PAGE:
I had this unusual idea: recommending books to you based on aesthetics. What I mean by this is that I’ll be listing out some aesthetics, with some tags, and recommend books based on them.
I don’t know if I’m the only one that does this, but I read books according to the kind of atmosphere that I’m craving at that particular moment. I never read what I might plan to read, because plans change. I’m kind of a go-with-the-flow person; a pantser-reader, if I may. For instance, if I’m craving something strange, mind-boggling and mysterious, I’ll probably pick something up by Blake Crouch. If I’m craving something heavy, high-fantasy and complex, I’ll probably pick something up by Leigh Bardugo or N.K. Jemisin.
Then there are feels: if I want something cool, light and beautiful, I pick up short stories or middle-grade books.
Does it make sense? Because this is how I do it. I already have the aesthetics figured out for all my books, so whatever feels right, I pick it up.
So, give it a try. Read whatever you crave. Also, note that I haven’t arranged these books according to their ratings, so don’t think that I absolutely love all of these books. They are here because they fit the aesthetics, and can take you where you want to be right now.
Aesthetic #1: dark, grunge, Ozark, hills, forest, woods, trees, rain, lake, mist, fog, Cabin In The Woods
Stillhouse Lake: This is a mystery-thriller, set beside a dark lake with an aura oddly (but, beautifully) similar to the Netflix series Ozark. The ambience is mostly dark and mysterious.
In a Dark, Dark Wood: A wedding organised in a mansion located in the woods. The aura seems to be dark and ominous.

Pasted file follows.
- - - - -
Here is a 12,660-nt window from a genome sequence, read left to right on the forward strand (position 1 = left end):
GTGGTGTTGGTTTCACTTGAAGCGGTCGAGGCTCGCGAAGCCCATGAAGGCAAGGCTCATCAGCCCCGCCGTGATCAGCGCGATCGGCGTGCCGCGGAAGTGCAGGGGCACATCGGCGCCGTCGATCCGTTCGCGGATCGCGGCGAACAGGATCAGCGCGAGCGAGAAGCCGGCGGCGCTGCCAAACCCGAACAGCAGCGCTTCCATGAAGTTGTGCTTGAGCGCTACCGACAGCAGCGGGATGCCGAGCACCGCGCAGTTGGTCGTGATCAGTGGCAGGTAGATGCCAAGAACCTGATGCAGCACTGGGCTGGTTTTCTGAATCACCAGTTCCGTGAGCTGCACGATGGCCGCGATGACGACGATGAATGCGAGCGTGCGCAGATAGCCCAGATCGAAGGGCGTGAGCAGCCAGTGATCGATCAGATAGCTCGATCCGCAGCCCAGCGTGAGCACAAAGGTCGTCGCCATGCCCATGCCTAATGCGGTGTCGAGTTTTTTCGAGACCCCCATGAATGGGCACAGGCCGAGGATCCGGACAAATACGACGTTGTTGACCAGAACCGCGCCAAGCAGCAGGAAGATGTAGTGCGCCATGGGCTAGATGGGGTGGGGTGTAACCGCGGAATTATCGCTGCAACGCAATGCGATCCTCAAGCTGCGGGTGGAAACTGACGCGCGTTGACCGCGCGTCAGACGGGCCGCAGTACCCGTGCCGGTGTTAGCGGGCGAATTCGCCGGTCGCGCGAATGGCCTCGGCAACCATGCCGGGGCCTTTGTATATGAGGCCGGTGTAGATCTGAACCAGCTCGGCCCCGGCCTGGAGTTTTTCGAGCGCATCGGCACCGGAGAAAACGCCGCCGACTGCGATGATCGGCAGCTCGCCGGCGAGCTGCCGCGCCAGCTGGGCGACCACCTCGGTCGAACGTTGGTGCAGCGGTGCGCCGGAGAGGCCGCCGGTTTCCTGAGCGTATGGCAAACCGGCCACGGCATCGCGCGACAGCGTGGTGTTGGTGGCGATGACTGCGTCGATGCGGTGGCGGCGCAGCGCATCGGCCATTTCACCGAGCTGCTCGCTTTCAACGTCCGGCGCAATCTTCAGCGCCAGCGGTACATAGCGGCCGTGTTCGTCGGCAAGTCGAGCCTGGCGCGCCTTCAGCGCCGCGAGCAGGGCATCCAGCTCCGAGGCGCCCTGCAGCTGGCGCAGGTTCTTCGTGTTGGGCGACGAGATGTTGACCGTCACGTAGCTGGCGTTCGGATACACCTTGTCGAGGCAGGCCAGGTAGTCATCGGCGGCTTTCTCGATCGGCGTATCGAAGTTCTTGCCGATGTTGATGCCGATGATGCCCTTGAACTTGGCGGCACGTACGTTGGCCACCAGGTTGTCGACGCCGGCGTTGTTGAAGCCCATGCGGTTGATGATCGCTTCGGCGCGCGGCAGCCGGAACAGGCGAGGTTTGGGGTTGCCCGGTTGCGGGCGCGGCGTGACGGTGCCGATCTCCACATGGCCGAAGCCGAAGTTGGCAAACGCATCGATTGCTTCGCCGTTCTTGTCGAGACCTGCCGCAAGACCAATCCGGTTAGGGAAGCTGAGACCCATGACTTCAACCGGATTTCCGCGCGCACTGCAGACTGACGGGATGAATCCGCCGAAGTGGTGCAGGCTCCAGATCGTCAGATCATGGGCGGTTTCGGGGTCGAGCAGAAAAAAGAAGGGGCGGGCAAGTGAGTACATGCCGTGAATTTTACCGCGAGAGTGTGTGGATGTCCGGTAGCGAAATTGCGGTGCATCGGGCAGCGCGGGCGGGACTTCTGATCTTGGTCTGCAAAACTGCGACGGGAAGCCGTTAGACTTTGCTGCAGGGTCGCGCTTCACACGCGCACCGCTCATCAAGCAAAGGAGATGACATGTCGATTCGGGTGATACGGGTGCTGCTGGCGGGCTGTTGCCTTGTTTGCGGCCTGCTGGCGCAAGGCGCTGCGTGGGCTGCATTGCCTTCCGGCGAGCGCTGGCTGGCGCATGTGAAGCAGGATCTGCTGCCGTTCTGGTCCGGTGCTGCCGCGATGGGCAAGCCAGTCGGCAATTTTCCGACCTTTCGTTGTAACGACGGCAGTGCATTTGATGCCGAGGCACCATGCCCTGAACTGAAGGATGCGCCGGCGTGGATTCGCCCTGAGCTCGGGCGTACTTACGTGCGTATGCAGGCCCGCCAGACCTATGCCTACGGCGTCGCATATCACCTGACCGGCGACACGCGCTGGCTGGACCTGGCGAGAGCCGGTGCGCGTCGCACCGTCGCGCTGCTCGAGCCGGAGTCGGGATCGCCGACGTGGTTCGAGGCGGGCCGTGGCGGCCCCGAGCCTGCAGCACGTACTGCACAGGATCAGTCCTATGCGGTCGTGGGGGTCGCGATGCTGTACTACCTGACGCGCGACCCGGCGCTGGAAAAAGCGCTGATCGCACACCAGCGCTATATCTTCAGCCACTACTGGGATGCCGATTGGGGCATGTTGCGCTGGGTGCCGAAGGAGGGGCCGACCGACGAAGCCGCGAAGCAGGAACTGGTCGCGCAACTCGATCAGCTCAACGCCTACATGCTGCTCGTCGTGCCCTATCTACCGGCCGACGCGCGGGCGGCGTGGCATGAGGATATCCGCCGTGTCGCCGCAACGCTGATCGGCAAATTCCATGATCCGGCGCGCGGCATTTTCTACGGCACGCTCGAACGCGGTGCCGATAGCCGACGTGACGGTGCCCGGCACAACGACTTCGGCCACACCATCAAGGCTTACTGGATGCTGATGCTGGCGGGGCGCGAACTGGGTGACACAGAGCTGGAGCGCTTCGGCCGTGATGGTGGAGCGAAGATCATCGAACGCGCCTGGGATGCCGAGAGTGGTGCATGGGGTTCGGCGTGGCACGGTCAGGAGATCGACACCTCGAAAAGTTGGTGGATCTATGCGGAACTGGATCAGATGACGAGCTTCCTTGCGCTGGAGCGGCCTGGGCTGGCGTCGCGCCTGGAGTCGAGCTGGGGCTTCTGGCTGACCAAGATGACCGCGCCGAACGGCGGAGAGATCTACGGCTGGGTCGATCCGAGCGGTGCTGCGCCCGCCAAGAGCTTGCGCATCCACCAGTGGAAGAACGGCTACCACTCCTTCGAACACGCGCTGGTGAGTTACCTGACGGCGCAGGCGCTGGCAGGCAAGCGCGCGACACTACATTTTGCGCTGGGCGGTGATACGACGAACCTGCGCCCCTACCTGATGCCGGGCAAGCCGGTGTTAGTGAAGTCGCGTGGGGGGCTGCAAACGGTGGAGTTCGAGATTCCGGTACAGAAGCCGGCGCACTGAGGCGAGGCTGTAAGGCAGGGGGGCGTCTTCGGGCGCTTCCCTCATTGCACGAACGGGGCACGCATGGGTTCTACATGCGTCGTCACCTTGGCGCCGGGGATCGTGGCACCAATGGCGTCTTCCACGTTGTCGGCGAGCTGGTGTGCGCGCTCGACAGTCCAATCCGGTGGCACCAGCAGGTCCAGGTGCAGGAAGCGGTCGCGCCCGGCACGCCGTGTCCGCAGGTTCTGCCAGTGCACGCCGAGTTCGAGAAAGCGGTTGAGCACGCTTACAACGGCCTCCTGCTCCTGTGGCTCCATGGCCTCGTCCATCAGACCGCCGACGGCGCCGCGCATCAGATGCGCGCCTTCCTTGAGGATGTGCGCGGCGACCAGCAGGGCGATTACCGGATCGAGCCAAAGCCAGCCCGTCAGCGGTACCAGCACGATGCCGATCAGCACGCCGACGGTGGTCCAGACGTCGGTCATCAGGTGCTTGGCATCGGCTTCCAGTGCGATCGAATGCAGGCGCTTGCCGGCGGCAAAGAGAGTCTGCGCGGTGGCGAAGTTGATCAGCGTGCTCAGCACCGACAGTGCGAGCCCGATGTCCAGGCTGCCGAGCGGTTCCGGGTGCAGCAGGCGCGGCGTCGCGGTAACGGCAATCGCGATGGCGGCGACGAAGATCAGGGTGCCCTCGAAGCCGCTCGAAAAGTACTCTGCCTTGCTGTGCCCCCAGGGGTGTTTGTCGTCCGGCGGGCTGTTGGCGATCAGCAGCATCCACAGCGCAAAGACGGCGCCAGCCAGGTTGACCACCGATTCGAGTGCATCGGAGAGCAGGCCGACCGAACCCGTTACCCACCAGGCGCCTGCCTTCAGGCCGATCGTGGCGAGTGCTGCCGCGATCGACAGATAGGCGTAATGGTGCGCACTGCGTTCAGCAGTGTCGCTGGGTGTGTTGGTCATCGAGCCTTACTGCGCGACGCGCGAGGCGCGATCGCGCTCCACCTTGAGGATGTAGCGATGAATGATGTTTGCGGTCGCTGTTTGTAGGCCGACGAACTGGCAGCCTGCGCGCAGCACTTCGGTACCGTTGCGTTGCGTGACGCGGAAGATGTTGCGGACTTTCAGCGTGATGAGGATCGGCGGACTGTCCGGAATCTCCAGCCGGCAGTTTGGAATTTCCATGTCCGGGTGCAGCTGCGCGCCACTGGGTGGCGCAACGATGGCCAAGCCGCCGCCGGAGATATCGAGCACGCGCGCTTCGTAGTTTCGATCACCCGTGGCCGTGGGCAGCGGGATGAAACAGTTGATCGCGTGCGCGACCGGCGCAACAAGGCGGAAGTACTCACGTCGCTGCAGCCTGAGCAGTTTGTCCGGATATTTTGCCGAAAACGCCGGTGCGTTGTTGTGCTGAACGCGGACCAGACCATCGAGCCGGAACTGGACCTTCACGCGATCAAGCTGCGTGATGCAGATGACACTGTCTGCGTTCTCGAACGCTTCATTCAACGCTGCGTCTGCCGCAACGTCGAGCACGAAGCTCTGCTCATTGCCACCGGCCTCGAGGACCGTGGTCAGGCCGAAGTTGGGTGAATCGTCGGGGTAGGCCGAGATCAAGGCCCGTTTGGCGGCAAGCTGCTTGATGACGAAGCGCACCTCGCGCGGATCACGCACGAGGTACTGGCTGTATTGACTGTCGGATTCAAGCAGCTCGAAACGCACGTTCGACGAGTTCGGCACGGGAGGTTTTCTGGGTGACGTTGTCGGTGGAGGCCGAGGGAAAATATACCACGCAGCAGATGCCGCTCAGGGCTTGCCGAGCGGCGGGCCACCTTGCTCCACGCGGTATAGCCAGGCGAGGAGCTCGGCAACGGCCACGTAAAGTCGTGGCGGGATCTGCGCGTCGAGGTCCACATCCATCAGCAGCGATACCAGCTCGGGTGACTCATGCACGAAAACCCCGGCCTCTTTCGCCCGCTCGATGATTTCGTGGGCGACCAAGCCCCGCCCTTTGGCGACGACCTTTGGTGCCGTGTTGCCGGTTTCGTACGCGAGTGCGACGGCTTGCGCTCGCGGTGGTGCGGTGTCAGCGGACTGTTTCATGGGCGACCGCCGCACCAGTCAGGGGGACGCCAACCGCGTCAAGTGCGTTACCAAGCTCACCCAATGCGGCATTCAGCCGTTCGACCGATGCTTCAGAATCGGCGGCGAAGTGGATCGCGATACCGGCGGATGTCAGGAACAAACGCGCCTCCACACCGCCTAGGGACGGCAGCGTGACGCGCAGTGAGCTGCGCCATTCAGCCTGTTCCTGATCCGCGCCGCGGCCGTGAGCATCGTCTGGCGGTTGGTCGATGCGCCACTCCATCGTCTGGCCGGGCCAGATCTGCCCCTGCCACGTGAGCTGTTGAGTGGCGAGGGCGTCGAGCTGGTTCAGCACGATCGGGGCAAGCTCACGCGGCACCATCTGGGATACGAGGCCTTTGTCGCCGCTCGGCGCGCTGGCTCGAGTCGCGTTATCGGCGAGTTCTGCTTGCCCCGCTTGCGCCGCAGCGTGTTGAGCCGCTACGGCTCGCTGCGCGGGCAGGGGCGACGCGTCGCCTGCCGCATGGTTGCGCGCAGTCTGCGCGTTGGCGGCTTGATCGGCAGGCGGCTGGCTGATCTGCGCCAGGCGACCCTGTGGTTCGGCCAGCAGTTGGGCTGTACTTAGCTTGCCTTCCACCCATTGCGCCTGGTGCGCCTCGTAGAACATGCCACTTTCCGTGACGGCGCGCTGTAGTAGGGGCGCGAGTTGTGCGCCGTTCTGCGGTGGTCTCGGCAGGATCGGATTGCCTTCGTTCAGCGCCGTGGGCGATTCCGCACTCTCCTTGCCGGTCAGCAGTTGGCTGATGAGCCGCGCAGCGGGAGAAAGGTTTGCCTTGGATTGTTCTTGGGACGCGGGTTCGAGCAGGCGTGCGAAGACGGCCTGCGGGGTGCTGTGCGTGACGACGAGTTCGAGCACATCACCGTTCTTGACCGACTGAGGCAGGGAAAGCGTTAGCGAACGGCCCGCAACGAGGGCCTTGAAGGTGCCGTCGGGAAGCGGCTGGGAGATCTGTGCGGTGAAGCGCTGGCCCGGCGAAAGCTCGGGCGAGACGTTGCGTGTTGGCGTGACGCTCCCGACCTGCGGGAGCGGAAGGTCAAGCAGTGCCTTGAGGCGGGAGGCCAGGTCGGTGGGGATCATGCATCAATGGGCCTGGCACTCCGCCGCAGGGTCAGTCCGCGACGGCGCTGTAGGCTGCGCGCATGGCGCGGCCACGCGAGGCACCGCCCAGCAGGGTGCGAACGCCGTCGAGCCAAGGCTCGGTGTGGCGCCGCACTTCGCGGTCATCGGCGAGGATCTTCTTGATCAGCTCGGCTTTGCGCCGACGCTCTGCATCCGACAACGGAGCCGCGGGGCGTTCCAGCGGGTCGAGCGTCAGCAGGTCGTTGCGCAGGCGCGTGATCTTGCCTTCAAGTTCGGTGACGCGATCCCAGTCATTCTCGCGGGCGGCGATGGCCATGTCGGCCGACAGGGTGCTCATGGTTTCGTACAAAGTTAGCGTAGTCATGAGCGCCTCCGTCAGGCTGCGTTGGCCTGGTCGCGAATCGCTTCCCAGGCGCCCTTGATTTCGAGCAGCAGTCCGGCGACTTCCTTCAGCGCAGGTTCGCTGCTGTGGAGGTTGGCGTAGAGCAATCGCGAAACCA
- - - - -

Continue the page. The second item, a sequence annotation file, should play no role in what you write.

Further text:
A Face in the Dark and Other Hauntings: Collected Stories of the Supernatural: A collection of horror stories set in the Himalayan hills, amongst deodar and pine trees. Some stories date back to the British Raj. The aura is rainy, misty and nostalgic.
The Troop: A horror novel based in a dark island, miles away from any human civilisation. There are woods and hills.
Aesthetic #2: island, sea, ocean, water, rain, beach, swimming, sunny, cloudy, mansion, Fantasy Island
We Were Liars: Set on an island. The weather is almost always sunny and the group of friends live by the beach.
And Then There Were None: Set on an island off the coast of Ireland. The characters live in a huge mansion.
The Guest List: An island off the coast of Ireland hosts a wedding. The weather is cloudy and rainy. The aura is ominous; it’s dark and misty as well. The weather gets windy, and thunder and lightning happen sometimes.
The Cousins: Estranged cousins are invited to an island where their grandmother lives. It’s sunny on the island.
Aesthetic #3: space, stars, spacecraft, Star Wars, Interstellar, futuristic, sci-fi, Ad Astra, The Expanse
Illuminae: Set amongst the stars, in three space battleships, millions of light years away from planet Earth. The atmosphere is futuristic and a lot like The Expanse.
A Memory Called Empire: An empire centred on Earth, with its colonies and space stations extending far and beyond.